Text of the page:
Chemical Engineering with DNA

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Ancient DNA is preserved in fossils for over thousands to millions of years. This natural way of DNA preservation inspired our encapsulation of DNA into glass particles. Within the particles, the DNA is hermetically sealed and protected from severe environmental attack, such as from reactive oxygen spieces and high temperatures. Various applications from anti-counterfeit tagging to analytical sensors and data storage are currently under investigation.

 

Nucleic acid protection in synthetic fossils

Contact: Prof. Robert Grass

Ancient DNA is preserved in fossils for over a hundred thousand of years. This natural way of DNA preservation inspired us to encapsulate DNA in glass particles (synthetic fossils). Within the particle matrix, the DNA is hermetically sealed and protected against damaging environmental attack, such as reactive oxygen species and high temperatures.[1,2] With an additional layer of TiO2 the encapsulated nucleic acids can be shielded from aggressive UV-irradiation.[3] The recovery of DNA is achieved by dissolving the particles with a diluted fluoride bufferThis technique can be used for short artificial DNA strands, but also for plasmids, genomic DNA[4] and even RNA.[5]

[1] R. N. Grass, W. J. Stark, WO2013143014
[2] Angew. Chem. Int. Ed.
2013.  Link

[3] J. Mater. Chem. B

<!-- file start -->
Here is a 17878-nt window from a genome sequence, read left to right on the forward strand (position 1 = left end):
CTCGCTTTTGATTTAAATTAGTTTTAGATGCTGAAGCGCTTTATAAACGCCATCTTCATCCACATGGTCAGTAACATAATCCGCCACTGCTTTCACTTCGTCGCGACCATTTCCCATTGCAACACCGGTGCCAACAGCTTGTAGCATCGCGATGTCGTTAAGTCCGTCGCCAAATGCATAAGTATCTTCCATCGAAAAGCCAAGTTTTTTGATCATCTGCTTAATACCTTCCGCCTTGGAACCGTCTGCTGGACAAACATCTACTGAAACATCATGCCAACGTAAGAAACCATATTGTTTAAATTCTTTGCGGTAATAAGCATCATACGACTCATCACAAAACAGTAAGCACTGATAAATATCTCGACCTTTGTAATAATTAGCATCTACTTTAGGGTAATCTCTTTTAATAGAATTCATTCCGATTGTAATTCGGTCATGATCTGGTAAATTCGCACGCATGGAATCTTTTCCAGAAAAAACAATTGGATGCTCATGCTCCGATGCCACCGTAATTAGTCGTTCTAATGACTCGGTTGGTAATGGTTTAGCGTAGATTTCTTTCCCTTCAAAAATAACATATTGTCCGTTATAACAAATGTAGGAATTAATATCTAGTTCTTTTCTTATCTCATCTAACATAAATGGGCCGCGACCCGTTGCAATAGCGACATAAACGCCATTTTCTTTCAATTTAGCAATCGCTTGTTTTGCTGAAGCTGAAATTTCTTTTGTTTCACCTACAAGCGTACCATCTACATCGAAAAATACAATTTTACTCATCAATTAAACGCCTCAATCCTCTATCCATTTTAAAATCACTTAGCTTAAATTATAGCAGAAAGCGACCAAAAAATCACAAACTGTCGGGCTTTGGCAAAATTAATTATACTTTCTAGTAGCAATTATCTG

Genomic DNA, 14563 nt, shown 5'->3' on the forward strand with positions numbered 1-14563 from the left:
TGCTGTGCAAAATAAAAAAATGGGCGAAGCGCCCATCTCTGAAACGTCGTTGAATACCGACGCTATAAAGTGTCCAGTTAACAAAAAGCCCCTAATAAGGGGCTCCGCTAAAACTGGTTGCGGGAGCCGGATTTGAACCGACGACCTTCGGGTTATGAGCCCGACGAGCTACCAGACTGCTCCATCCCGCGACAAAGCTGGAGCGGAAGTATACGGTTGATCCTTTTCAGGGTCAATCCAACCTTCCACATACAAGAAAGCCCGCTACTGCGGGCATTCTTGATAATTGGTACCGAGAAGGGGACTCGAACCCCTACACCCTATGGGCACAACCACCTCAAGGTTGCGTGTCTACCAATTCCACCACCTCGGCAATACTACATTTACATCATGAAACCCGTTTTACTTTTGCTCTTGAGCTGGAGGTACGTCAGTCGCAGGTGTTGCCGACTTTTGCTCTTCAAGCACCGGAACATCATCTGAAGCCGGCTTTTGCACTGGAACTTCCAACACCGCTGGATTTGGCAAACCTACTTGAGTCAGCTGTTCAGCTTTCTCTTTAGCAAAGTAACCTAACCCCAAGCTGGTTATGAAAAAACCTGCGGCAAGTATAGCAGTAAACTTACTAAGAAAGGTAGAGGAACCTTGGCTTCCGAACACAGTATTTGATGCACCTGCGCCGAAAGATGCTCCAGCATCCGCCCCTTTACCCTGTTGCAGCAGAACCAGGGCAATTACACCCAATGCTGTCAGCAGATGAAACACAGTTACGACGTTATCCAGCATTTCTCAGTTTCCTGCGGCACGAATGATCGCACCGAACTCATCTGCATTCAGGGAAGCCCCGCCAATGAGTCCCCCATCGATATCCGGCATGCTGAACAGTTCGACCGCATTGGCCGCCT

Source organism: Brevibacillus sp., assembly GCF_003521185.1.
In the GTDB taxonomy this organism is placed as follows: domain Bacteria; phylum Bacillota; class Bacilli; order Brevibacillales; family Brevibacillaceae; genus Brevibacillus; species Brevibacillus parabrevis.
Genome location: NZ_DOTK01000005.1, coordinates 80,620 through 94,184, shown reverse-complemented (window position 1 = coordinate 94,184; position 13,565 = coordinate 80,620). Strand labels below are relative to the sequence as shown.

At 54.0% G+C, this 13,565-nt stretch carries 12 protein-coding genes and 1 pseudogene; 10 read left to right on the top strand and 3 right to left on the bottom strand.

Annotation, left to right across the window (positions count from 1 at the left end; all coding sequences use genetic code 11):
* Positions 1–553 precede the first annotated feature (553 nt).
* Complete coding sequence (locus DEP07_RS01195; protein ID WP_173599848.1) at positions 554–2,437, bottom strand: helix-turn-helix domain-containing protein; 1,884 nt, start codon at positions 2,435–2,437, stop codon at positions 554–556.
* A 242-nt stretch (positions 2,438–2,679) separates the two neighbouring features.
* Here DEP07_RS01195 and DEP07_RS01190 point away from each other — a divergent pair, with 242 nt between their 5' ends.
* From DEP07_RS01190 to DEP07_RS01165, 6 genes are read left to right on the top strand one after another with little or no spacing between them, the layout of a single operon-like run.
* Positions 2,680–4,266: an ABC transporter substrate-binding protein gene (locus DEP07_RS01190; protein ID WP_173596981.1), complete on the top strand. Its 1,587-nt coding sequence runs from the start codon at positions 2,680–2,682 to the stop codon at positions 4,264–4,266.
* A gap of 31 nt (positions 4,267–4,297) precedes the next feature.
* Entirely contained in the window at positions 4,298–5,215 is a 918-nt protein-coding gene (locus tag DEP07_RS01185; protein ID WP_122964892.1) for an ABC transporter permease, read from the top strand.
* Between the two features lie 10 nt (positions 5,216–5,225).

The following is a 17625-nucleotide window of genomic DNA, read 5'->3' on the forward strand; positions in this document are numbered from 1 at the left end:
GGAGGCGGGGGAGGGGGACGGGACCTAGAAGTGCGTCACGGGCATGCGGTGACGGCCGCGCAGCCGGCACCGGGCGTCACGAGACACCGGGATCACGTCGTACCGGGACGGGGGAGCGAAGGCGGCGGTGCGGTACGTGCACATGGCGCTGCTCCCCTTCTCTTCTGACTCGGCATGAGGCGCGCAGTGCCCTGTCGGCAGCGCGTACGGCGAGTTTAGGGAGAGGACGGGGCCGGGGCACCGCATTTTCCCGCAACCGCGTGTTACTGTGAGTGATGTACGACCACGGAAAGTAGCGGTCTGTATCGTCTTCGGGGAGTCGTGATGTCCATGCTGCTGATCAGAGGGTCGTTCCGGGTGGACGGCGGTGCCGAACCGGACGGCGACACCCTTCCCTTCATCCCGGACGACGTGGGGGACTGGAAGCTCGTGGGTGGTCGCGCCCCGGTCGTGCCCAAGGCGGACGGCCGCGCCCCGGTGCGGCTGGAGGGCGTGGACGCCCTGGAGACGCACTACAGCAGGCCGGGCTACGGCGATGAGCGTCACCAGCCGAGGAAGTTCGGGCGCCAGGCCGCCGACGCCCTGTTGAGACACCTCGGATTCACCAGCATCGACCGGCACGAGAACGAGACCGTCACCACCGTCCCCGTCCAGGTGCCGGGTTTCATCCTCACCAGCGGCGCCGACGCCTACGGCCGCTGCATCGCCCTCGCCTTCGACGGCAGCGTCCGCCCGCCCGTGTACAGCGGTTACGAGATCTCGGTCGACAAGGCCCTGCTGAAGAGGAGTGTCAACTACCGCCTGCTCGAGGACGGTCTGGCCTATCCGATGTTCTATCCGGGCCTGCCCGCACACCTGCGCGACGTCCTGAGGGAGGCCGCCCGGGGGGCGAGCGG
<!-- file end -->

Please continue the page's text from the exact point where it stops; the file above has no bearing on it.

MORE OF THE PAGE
, 2014. Link
[4] Nat. Protoc.,
2013. Link
[5] Adv. Healthc. Mater
., 2015. Link

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Tracer technologies

Contact: Gediminas Mikutis

The synthetic fossil particles can be detected and quantified via the encapsulated DNA tag using quantitative real-time polymerase chain reaction (qPCR), allowing the application of these particles as tracer tools. Due to the excellent specificity and sensitivity of qPCR, particles can be detected down to ppb concentration levels (= µg/kg) and by the use of digital PCR even individual nanoparticles can be counted one by one.[6] This technology can be used to investigate the fate of silica nanoparticles in living cells (nanotoxicology)[7] and the environment (e.g. wastewater treatment).[8]

Additionally, the particles can be used to follow (trace) the flow and distribution of liquids (river flow and subterranean reservoir characterization), chemicals such as pesticide spread in the environment[9] and even the ecological feeding relationships of animals.[10] Current work in this field includes the development of faster and more mobile DNA quantification systems.

Video explaining the tracer technology developed at FML and now employed by the spin-off Haelixa.

[6] ACS Nano, 2015. Link, Video
[7]
Chem. Commun., 2014. Link
[8]
Environ. Sci. Technol. Lett., 2014. Link
[9]
Environ. Sci. Technol. Lett., 2016. Link
[10] Mol. Ecol. Resourc.,
2015. Link

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Anti-counterfeit and global materials labeling

Contact: Gediminas Mikutis